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July 22, 2010

Showers push back drought zone in Md.


Showers and thunderstorms during the past week have ended, for now, the agricultural drought for Baltimore and counties surrounding the Upper Chesapeake Bay. But moderate drought (tan on the map) persists this week in parts of Western Maryland, Southern Maryland and the Lower Eastern Shore.

BWI-Marshall Airport recorded more than 2 inches of rain between July 13, when data for last week's Drought Monitor map was gathered, and July 20, when this week's map was compiled.Rain and flowers 

In that time span, the northeast section of Maryland, from Cecil County to eastern Carroll County, south to northern Arundel and Prince George's counties returned to normal soil moisture conditions. But most of Western Maryland remains abnormally dry, and moderate drought persists in Washington County and western Frederick and Montgomery counties.

Moderate drought - defined by measurements of rainfall, streamflow, soil moisture and plant health - also remains in Southern Maryland and the Lower eastern Shore, although the rains have erased the severe drought conditions that had been focused in Calvert County.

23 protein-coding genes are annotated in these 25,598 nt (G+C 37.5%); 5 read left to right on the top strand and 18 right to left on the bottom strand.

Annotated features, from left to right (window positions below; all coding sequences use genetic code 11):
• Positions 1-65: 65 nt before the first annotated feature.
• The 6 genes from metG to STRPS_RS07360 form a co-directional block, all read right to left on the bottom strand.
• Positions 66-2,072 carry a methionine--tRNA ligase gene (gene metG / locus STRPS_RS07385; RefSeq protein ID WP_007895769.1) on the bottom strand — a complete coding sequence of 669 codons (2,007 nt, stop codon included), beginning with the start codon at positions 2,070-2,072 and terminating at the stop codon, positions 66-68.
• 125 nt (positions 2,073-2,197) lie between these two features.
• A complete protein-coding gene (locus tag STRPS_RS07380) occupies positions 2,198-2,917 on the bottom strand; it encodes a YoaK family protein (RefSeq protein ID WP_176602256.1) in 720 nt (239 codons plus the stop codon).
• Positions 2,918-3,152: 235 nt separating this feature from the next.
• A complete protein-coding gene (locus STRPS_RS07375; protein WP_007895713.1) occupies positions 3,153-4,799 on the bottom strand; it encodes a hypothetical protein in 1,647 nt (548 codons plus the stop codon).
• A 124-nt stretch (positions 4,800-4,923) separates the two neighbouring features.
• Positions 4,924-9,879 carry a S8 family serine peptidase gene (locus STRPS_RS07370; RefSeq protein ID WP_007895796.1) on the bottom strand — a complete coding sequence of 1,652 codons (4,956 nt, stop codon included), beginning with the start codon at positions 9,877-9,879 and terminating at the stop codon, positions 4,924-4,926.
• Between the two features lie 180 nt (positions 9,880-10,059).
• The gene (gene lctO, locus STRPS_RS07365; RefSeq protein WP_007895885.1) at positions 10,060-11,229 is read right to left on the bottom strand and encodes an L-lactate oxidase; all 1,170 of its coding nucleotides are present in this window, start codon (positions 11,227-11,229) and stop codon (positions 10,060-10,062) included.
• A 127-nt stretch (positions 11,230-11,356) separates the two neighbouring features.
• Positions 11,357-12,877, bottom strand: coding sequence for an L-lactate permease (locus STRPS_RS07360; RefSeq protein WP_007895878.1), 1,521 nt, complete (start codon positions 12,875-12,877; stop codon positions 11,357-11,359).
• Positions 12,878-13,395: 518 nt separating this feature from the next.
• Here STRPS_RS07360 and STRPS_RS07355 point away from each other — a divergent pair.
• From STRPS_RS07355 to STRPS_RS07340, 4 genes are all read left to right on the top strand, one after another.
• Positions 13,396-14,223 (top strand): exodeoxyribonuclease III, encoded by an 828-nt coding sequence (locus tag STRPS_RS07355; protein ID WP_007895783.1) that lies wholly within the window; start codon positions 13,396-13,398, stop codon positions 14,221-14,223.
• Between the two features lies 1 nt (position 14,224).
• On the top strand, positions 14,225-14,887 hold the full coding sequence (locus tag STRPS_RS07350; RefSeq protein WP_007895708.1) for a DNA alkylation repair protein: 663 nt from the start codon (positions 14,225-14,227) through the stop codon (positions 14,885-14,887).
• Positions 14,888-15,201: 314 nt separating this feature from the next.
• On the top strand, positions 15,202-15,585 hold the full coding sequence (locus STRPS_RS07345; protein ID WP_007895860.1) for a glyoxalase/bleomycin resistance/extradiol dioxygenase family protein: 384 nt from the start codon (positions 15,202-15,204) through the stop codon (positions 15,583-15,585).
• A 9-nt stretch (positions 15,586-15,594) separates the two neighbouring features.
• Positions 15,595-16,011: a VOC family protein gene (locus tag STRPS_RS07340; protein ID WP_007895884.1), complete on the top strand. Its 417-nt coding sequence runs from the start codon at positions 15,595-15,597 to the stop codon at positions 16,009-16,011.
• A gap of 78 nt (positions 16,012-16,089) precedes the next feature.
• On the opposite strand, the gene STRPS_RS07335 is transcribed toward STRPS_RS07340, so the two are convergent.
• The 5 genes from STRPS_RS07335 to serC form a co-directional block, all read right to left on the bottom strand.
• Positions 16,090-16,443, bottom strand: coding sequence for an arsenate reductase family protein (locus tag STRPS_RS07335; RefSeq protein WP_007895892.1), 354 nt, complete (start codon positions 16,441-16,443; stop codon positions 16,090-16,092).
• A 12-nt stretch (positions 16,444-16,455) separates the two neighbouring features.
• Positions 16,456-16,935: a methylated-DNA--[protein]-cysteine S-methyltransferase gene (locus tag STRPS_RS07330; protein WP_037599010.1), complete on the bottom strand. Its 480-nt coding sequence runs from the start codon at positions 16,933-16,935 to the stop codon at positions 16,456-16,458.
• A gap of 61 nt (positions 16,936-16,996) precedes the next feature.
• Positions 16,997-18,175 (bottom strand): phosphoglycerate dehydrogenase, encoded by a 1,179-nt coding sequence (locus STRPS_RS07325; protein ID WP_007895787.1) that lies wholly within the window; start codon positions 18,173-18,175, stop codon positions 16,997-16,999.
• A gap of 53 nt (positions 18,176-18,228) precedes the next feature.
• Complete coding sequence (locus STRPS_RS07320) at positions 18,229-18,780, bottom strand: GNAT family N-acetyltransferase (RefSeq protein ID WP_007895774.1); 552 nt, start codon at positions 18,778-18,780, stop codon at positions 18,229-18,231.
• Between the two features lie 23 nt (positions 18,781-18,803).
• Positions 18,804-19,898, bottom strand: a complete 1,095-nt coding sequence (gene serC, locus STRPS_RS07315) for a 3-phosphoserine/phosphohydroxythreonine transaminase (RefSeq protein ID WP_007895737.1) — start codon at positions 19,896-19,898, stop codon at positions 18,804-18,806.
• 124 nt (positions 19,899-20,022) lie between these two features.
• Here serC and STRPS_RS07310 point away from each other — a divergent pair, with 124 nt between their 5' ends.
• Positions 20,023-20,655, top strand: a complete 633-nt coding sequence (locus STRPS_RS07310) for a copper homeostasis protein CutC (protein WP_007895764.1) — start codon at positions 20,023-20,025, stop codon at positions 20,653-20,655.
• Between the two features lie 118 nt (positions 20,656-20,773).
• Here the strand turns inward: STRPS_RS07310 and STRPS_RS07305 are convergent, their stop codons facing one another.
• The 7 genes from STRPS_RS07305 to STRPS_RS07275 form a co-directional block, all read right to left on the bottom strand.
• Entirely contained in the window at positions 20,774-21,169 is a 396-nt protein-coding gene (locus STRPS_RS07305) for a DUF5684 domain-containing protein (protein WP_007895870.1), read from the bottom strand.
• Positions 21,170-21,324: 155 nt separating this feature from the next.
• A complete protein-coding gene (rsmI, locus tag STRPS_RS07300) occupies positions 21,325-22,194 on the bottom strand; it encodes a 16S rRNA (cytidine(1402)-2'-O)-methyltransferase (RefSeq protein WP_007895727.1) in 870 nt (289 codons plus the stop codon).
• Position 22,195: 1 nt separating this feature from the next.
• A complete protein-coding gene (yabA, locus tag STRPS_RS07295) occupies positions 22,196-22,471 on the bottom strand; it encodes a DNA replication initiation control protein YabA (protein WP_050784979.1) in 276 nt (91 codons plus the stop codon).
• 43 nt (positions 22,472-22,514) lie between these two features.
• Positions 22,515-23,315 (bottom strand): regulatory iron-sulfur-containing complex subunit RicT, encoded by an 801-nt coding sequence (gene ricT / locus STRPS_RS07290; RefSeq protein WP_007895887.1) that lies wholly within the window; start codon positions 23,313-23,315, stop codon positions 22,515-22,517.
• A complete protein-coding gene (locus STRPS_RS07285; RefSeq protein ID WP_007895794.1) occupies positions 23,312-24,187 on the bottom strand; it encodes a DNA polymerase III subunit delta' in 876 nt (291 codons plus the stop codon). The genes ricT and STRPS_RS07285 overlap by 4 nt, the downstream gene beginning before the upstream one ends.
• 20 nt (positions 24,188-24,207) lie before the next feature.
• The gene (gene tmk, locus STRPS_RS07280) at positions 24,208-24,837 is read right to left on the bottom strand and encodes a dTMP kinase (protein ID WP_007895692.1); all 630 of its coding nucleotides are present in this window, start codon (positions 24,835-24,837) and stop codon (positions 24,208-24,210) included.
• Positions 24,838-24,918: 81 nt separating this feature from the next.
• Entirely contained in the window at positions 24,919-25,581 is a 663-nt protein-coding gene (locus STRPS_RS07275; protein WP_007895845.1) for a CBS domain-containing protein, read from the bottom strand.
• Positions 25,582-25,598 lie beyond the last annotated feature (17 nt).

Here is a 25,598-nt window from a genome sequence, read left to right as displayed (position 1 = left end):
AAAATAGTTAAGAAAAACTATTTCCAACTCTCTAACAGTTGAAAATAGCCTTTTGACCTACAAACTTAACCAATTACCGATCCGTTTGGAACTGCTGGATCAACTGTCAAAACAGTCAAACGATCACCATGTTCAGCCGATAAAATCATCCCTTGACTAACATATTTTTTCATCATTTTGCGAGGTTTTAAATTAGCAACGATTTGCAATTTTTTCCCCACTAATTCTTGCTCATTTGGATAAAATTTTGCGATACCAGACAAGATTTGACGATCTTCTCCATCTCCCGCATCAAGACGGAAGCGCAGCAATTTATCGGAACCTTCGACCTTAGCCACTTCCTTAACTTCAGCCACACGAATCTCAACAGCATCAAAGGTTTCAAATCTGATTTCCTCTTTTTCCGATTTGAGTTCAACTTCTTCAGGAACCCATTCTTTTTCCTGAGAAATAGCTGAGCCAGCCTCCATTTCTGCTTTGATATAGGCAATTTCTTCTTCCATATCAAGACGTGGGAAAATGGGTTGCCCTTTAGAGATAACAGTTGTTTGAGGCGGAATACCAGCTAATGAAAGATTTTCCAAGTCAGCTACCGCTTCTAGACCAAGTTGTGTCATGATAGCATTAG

Overall, the portion of the state in moderate drought has fallen from 60 percent to 34 percent over the past week. The portion with normal conditions grew from 14 percent to 44 percent. And the portion rated "abnormally dry" decreased from 85 percent to 56 percent.

How long the good news will persist remains unknown. Eric the Red, a professional meteorologist from Baltimore, says we're on the bubble:

"Unfortunately, our precipitation prospects are not real good," he said. "Won't take much to push the entire region right bqack into drought at the rate things are going."

(SUN PHOTO: Jed Kirschbaum, July 2010)

Posted by Frank Roylance at 10:21 AM | | Comments (0)
Categories: Drought

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About Frank Roylance
This site is the Maryland Weather archive. The current Maryland Weather blog can be found here.
Frank Roylance is a reporter for The Baltimore Sun. He came to Baltimore from New Bedford, Mass. in 1980 to join the old Evening Sun. He moved to the morning Sun when the papers merged in 1992, and has spent most of his time since covering science, including astronomy and the weather. One of The Baltimore Sun's first online Web logs, the Weather Blog debuted in October 2004. In June 2006 Frank also began writing comments on local weather and stargazing for The Baltimore Sun's print Weather Page. Frank also answers readers’ weather queries for the newspaper and the blog. Frank Roylance retired in October 2011. Maryland Weather is now being updated by members of The Baltimore Sun staff

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